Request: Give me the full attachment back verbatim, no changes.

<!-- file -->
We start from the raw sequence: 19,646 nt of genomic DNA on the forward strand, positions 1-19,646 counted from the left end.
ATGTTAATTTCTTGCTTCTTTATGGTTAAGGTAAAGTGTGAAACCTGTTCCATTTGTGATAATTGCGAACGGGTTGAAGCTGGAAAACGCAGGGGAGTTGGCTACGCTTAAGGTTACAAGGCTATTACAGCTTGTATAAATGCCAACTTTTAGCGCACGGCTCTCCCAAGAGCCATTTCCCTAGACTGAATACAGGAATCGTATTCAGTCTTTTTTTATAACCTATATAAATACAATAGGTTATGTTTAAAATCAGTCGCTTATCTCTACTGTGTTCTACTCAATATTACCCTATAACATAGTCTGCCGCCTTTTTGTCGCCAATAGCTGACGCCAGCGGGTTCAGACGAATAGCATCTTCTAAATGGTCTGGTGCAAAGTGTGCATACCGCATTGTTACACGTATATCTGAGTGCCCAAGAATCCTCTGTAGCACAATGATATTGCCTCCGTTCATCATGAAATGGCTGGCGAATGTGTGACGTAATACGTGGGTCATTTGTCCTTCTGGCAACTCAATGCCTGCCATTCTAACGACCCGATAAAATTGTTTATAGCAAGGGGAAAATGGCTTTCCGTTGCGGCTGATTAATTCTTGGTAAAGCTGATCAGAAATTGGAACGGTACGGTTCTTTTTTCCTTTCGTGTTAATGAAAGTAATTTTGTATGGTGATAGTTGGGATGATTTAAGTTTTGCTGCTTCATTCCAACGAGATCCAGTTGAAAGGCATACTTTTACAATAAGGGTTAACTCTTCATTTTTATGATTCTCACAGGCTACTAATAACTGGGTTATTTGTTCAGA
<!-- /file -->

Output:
We start from the raw sequence: 19,646 nt of genomic DNA on the forward strand, positions 1-19,646 counted from the left end.
ATGTTAATTTCTTGCTTCTTTATGGTTAAGGTAAAGTGTGAAACCTGTTCCATTTGTGATAATTGCGAACGGGTTGAAGCTGGAAAACGCAGGGGAGTTGGCTACGCTTAAGGTTACAAGGCTATTACAGCTTGTATAAATGCCAACTTTTAGCGCACGGCTCTCCCAAGAGCCATTTCCCTAGACTGAATACAGGAATCGTATTCAGTCTTTTTTTATAACCTATATAAATACAATAGGTTATGTTTAAAATCAGTCGCTTATCTCTACTGTGTTCTACTCAATATTACCCTATAACATAGTCTGCCGCCTTTTTGTCGCCAATAGCTGACGCCAGCGGGTTCAGACGAATAGCATCTTCTAAATGGTCTGGTGCAAAGTGTGCATACCGCATTGTTACACGTATATCTGAGTGCCCAAGAATCCTCTGTAGCACAATGATATTGCCTCCGTTCATCATGAAATGGCTGGCGAATGTGTGACGTAATACGTGGGTCATTTGTCCTTCTGGCAACTCAATGCCTGCCATTCTAACGACCCGATAAAATTGTTTATAGCAAGGGGAAAATGGCTTTCCGTTGCGGCTGATTAATTCTTGGTAAAGCTGATCAGAAATTGGAACGGTACGGTTCTTTTTTCCTTTCGTGTTAATGAAAGTAATTTTGTATGGTGATAGTTGGGATGATTTAAGTTTTGCTGCTTCATTCCAACGAGATCCAGTTGAAAGGCATACTTTTACAATAAGGGTTAACTCTTCATTTTTATGATTCTCACAGGCTACTAATAACTGGGTTATTTGTTCAGA